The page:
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Around 50 students from the Royal College of Music are reportedly self-isolating (PA)


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50 students are said to be self-isolating at university accommodation in west London following a “small cluster of confirmed cases of Covid-19”, it has been confirmed.

The outbreak has been linked to the privately-run Prince Consort Village halls in Hammersmith, which is run by Campus Living Villages in partnership with the Royal College of Music.

A spokesperson for the Royal College of Music said that the halls were not in lockdown, but confirmed that a number of students at the accommodation were self-isolating.

They said: “We currently have a small cluster of confirmed cases of Covid-19 at our halls of residence and these individuals, and those who share their facilities, are self-isolating while being fully supported by staff. 

“We have worked with Public Health England and the Council on measures to ensure quick and effective containment and contact tracing.”

“We are continuing to monitor the situation, keeping our students and staff informed as appropriate, and following all UK Government guidance.”

The news marks what is understood to be the first confirmed outbreak of coronavirus among university students in London, with 45 universities across the UK also reporting cases.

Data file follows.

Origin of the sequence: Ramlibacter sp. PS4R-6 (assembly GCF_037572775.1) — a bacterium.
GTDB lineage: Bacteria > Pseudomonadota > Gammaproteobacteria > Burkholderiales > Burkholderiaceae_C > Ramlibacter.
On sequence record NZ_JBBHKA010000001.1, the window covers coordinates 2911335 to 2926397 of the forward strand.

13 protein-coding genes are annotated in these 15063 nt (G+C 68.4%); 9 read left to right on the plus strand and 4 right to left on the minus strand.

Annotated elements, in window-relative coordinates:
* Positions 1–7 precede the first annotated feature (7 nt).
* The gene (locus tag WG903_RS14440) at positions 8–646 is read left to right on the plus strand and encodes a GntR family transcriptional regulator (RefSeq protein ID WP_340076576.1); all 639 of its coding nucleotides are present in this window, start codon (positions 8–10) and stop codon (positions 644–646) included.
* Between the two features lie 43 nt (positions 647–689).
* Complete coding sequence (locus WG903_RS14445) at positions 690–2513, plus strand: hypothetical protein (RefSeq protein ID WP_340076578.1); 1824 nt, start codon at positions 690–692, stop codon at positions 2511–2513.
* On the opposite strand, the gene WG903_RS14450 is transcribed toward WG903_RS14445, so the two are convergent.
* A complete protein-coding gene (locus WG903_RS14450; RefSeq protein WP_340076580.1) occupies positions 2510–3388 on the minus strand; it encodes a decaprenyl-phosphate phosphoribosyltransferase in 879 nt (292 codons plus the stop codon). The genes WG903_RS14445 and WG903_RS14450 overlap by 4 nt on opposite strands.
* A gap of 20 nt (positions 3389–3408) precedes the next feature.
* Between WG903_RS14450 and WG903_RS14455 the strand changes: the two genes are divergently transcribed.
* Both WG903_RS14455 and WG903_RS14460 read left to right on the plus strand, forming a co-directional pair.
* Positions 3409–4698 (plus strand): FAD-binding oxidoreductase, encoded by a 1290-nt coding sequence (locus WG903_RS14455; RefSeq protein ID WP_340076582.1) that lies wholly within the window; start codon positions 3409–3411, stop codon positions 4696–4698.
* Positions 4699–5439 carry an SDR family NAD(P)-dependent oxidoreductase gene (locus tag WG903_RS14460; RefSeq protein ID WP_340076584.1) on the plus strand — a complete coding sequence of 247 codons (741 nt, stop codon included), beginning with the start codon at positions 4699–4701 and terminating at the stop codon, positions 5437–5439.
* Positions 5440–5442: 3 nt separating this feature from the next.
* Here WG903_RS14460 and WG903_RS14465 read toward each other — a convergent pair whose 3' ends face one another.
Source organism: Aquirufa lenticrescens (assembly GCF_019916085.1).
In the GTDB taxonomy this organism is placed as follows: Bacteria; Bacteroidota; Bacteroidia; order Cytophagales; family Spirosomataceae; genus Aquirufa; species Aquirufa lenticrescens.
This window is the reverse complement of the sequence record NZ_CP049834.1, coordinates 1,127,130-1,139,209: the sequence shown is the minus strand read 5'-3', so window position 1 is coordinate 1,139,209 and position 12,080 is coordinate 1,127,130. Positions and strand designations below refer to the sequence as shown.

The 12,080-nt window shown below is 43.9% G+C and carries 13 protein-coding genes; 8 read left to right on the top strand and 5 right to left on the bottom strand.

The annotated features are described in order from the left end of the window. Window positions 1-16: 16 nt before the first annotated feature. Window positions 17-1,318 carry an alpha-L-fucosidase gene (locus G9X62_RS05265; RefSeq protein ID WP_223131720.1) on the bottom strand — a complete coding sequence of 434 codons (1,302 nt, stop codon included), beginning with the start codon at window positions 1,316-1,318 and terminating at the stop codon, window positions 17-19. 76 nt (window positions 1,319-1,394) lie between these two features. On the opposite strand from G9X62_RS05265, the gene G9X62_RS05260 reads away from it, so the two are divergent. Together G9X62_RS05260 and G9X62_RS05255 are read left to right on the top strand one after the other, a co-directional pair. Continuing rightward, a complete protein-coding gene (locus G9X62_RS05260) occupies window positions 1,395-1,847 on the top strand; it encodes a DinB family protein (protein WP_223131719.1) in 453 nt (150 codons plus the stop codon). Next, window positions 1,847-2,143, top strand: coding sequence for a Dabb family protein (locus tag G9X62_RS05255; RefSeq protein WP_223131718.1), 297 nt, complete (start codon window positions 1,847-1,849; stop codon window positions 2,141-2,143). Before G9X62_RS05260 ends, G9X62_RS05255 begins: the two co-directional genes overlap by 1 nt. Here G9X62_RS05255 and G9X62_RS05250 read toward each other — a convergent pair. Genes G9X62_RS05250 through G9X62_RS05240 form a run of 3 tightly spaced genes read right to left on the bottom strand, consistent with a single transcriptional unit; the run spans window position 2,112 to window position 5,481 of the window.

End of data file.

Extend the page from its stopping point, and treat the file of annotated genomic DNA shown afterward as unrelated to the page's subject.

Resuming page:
It comes as official figures show coronavirus cases are rising in every London borough, making fresh restrictions in the capital increasingly likely. 

View our interactive map which shows some of the confirmed university outbreaks so far: 

 

Across London, in the week to September 25 there were 2,865 new confirmed cases, up from 1,906 the previous week, and 2,305 a week earlier.

Mayor of London Sadiq Khan has warned that the capital is at a “very serious tipping point” and is calling on ministers to bring in “immediate action” to slow the spead.

Commenting on the latest student outbreak, Cllr Stephen Cowan, Leader of the London Borough of Hammersmith & Fulham, said: “This is the type of event that we’ve been planning for all summer. 

“Our team is fully engaged with everyone affected and doing our best to ensure the infection does not spread. It’s absolutely important that people socially distance, wear a face mask, wash hands and carry hand sanitiser – that’s how we’ll avoid a full second lockdown.”

Over 3,000 students are believed to be self-isolating across the UK due to outbreaks of coronavirus at various universities.

Up to 1,700 of those in isolation are students at Manchester Metropolitan University, where 127 cases have been reported.

The University of Glasgow is currently the worst affected institution, with 172 confirmed cases and 600 students self-isolating.

Outbreaks have also been confirmed at other Scottish universities in Edinburgh, Aberdeen and Dundee.

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Tony Chung: Hong Kong activist detained near US embassy charged

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Hong Kong teen activist Tony Chung has been charged under a new national security law, just days after he was detained outside the US consulate.

Mr Chung, 19, had reportedly planned to enter the consulate and claim asylum.

The activist faces the possibility of life in prison if found guilty of secession, conspiracy to publish seditious content and money laundering.

Mr Chung, the second person to be charged under the law, was denied bail by the court.

The controversial law was imposed by China on Hong Kong in June, making it easier to punish protesters and reducing the city’s autonomy.

What do we know about his detention?

According to the South China Morning Post, Mr Chung was detained on Tuesday morning at a coffee shop opposite the US consulate.